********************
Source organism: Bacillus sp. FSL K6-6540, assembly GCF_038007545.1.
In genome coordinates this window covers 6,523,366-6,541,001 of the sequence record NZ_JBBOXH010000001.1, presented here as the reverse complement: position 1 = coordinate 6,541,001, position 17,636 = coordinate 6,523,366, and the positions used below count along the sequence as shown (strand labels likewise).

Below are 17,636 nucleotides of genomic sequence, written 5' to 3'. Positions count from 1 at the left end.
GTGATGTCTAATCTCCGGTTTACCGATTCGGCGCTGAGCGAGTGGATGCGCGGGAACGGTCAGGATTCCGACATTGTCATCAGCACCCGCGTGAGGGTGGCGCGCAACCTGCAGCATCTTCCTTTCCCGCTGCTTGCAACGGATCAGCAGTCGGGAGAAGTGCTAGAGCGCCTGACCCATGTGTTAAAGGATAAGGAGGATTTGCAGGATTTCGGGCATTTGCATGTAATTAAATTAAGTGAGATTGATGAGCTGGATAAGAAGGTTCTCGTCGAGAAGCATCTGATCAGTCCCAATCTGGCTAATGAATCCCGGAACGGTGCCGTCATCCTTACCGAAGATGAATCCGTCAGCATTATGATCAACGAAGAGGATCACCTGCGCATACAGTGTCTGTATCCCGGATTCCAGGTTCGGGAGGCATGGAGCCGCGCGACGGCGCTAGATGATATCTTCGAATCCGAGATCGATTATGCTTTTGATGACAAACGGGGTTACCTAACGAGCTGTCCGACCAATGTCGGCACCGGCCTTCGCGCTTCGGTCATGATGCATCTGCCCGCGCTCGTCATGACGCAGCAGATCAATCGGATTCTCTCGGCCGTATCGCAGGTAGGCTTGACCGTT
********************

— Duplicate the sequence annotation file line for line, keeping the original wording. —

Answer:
Source organism: Bacillus sp. FSL K6-6540, assembly GCF_038007545.1.
In genome coordinates this window covers 6,523,366-6,541,001 of the sequence record NZ_JBBOXH010000001.1, presented here as the reverse complement: position 1 = coordinate 6,541,001, position 17,636 = coordinate 6,523,366, and the positions used below count along the sequence as shown (strand labels likewise).

Below are 17,636 nucleotides of genomic sequence, written 5' to 3'. Positions count from 1 at the left end.
GTGATGTCTAATCTCCGGTTTACCGATTCGGCGCTGAGCGAGTGGATGCGCGGGAACGGTCAGGATTCCGACATTGTCATCAGCACCCGCGTGAGGGTGGCGCGCAACCTGCAGCATCTTCCTTTCCCGCTGCTTGCAACGGATCAGCAGTCGGGAGAAGTGCTAGAGCGCCTGACCCATGTGTTAAAGGATAAGGAGGATTTGCAGGATTTCGGGCATTTGCATGTAATTAAATTAAGTGAGATTGATGAGCTGGATAAGAAGGTTCTCGTCGAGAAGCATCTGATCAGTCCCAATCTGGCTAATGAATCCCGGAACGGTGCCGTCATCCTTACCGAAGATGAATCCGTCAGCATTATGATCAACGAAGAGGATCACCTGCGCATACAGTGTCTGTATCCCGGATTCCAGGTTCGGGAGGCATGGAGCCGCGCGACGGCGCTAGATGATATCTTCGAATCCGAGATCGATTATGCTTTTGATGACAAACGGGGTTACCTAACGAGCTGTCCGACCAATGTCGGCACCGGCCTTCGCGCTTCGGTCATGATGCATCTGCCCGCGCTCGTCATGACGCAGCAGATCAATCGGATTCTCTCGGCCGTATCGCAGGTAGGCTTGACCGTT